‘Tales of Clamor’ shares important tales from the past


Courtesy of jaccc.org

Traci Akemi Kato-Kiriyama sits in the middle of the stage while Kennedy Kabasares swings in on a trapeze.

Reed Maruyama, Yearbook Section Editor

As rain poured in the center of Little Tokyo Feb. 2, people shuffled into the shelter of the Aratani theater, anxious to see the preview of the play, Tales of Clamor.

The theater was lit with light gobos giving the effect of a starry night sky. The chairs were set up onstage with a trapeze bar and an aerial silk waiting to be used by the actors.

As the lights dimmed and people took their seats, the stage lit with World War II propaganda against the Japanese people in favor of putting them into internment camps. These startling images were followed by an emotional acrobatics routine performed by ariel artist and actor, Kennedy Kabasares, serving as a metaphor of the Japanese people being confined to the desolate internment camps.

The show quickly picks up with a circus duo as they work to write an act showing the trials in which the Japanese people broke their silence of four years about the horrors of the internment. The play incorporates Japanese words such as gaman or “to endure, with dignity” and en ryo which translates to “to try to not”.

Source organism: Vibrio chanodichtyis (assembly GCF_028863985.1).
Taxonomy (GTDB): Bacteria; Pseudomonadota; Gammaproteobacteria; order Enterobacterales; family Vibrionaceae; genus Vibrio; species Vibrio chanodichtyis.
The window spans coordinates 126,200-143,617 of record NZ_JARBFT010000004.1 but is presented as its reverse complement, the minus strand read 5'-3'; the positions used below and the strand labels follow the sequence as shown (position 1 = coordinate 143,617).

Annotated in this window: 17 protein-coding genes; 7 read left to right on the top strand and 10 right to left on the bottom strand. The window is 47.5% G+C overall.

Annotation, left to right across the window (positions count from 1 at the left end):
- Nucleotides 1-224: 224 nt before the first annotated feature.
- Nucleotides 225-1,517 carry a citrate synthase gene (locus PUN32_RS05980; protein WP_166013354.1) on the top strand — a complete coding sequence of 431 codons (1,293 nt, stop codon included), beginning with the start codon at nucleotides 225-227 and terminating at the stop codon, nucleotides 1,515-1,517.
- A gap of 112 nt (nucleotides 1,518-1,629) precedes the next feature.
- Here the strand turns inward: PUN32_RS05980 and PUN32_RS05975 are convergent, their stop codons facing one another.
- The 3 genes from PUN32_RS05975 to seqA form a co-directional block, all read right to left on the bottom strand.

Emotional monologues and heart-wrenching testimonies move the play along at a fair clip. Humor finds its way into the plot and is rightfully placed in different scenes throughout the play. Actors give moving performances and display a range of emotions extremely well.

This play is incredibly important for anyone of Japanese descent. Remembering the silence and refusing to “gaman” even in present day is extremely important.

To anyone else, the play serves to inform of what many did not know about the camps; it will leave you feeling empowered, thankful and knowledgeable of things in the past.

The production continues at the Aratani Theater until early March on Fridays through Mondays. Tickets can be bought on their website or through calling (213) 680-3700.

Courtesy of jaccc.org
Kennedy Kabasares sits on a trapeze in one of the final and most moving parts of the play.